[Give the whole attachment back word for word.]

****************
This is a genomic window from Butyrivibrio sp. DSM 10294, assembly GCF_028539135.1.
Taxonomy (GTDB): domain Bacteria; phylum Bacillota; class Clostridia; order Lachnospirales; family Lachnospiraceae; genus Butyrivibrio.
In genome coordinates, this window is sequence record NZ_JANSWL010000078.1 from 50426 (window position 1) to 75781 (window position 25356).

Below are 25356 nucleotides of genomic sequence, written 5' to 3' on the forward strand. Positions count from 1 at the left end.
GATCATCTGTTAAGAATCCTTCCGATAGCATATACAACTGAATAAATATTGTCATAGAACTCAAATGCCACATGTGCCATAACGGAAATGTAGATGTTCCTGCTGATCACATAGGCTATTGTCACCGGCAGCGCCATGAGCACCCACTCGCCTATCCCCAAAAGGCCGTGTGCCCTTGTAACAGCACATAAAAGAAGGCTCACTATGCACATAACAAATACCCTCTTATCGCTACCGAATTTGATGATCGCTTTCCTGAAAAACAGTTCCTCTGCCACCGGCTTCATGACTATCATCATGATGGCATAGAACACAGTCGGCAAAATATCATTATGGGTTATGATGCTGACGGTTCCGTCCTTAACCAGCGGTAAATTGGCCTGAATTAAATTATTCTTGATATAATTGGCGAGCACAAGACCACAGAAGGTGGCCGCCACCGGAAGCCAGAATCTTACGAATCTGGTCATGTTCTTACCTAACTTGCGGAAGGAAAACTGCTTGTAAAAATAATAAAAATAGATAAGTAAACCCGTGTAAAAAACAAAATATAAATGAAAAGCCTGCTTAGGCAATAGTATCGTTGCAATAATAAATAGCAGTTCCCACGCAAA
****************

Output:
This is a genomic window from Butyrivibrio sp. DSM 10294, assembly GCF_028539135.1.
Taxonomy (GTDB): domain Bacteria; phylum Bacillota; class Clostridia; order Lachnospirales; family Lachnospiraceae; genus Butyrivibrio.
In genome coordinates, this window is sequence record NZ_JANSWL010000078.1 from 50426 (window position 1) to 75781 (window position 25356).

Below are 25356 nucleotides of genomic sequence, written 5' to 3' on the forward strand. Positions count from 1 at the left end.
GATCATCTGTTAAGAATCCTTCCGATAGCATATACAACTGAATAAATATTGTCATAGAACTCAAATGCCACATGTGCCATAACGGAAATGTAGATGTTCCTGCTGATCACATAGGCTATTGTCACCGGCAGCGCCATGAGCACCCACTCGCCTATCCCCAAAAGGCCGTGTGCCCTTGTAACAGCACATAAAAGAAGGCTCACTATGCACATAACAAATACCCTCTTATCGCTACCGAATTTGATGATCGCTTTCCTGAAAAACAGTTCCTCTGCCACCGGCTTCATGACTATCATCATGATGGCATAGAACACAGTCGGCAAAATATCATTATGGGTTATGATGCTGACGGTTCCGTCCTTAACCAGCGGTAAATTGGCCTGAATTAAATTATTCTTGATATAATTGGCGAGCACAAGACCACAGAAGGTGGCCGCCACCGGAAGCCAGAATCTTACGAATCTGGTCATGTTCTTACCTAACTTGCGGAAGGAAAACTGCTTGTAAAAATAATAAAAATAGATAAGTAAACCCGTGTAAAAAACAAAATATAAATGAAAAGCCTGCTTAGGCAATAGTATCGTTGCAATAATAAATAGCAGTTCCCACGCAAA